What if Your Car Ends Up in the Water?

Posted on May 28, 2013

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The rather disconcerting collapse of a bridge span on I-5 in Washington State should be a wake-up call about our nation’s infrastructure, says the National Transportation Safety Board.  We were lucky this time; no one was killed, although at least two vehicles did end up in the water along with the bridge wreckage.

It’s not like this was a surprise, really.  Last year, according to USA Today, The Federal Highway Administration reported that some 11% of our nation’s bridges are structurally deficient, requiring close monitoring and inspections.  And even before that, in 2007, the FHA reported that 12% were deficient.  That was the same year that a similar steel-truss bridge on I-35 in Minnesota collapsed during rush hour, killing 13 and injuring 145.

I have given thought to cars in the water before; one snowy afternoon on the way home from school, the car in which I was a passenger spun out of control on an icy bridge, slamming into the railing.  The railing held, but it’s amazing how fast thoughts can rush through your mind as you hurtle toward the edge:  remember to unfasten your seat belt after you hit the water, you will need to roll down the window, how long will this car float? It’s cold, we probably have less than five minutes… can you swim for shore?  Is there anything under the bridge that you can climb onto?  Oh, thank God.  We’re still on the bridge.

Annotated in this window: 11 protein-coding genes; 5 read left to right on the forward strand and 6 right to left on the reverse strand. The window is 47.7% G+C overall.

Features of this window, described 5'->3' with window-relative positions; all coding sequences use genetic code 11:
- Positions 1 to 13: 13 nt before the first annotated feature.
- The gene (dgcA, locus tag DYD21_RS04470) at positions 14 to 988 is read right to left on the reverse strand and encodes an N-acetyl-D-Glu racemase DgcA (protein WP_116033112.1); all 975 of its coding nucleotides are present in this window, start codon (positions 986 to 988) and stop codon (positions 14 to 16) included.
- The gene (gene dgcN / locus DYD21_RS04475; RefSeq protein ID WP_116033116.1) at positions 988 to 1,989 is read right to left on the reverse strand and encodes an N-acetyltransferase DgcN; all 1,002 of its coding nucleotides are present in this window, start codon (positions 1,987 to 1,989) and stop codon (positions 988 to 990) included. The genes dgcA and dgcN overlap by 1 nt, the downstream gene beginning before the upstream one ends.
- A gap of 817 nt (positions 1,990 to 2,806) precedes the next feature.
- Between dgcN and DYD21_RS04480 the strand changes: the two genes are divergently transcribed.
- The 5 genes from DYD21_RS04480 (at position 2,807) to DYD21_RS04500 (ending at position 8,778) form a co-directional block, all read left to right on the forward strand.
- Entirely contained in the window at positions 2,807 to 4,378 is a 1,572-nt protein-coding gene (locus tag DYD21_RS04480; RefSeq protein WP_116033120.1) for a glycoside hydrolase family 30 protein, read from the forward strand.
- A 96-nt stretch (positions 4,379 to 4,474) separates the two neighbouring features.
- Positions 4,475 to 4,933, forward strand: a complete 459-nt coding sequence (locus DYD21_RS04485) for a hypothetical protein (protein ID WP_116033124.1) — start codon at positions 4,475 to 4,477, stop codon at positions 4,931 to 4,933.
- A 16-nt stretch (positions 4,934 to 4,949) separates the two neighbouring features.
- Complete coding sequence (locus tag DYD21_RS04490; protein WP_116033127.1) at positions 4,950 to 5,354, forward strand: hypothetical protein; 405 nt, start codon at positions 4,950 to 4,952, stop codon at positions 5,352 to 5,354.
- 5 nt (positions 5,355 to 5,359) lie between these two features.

The bridge on which that accident occurred (and no fault of the bridge!) was replaced some years ago, but too many other, high-traffic bridges have not.  The 2007 collapse, and now this latest one in Washington State, have me thinking about it again.  Hopefully this will never happen to me, but giving it a little serious thought in advance costs nothing and might be crucial one day.

Popular Mechanics has obligingly published an article on how to escape submerged vehicles.  Have a look, and be sure to watch the eye-opening video that accompanies the article:

One thing that author John Galvin mentions is a tool for breaking glass (this could be handy in other circumstances, too).  In addition to the usual warning triangle and first aid kit, Lila has long kept her little multi-tool within reach in the car, but now there is also a “rescue knife” which includes a locking blade, a seat belt cutter, and a glass-break tool.  It’s certainly not a very handy pocket knife for everyday use, but at less than $10, one of these things is well worth having in the car. There are also handy key chain tools like the ResQMe, but my keychain is clunky enough already.

As long as we’re giving a little serious thought to things that we hope will never happen to us, give some thought to how to use the glass break tool.  There are a number of demonstration videos on YouTube; nearly all of them show some macho wannabes jabbing right in the center of the glass, and while it gets the job done, it seems that a lot of them end up with glass exploding everywhere.  That stuff is sharp!  No, no, no.  There is a better way.  Check out Paul Markel’s video which has some good pointers on breaking glass safely and on cutting seat belts easily.  The two big takeaways are:  break the corner of the glass, not the center, then clear the glass away from that point; and when cutting seatbelts, go at a 45° angle, not straight across.

A little preparation, mental rehearsal, and having some key tools on hand is well worth the investment of a little time and ten bucks or so.  Here’s hoping you will never need it!

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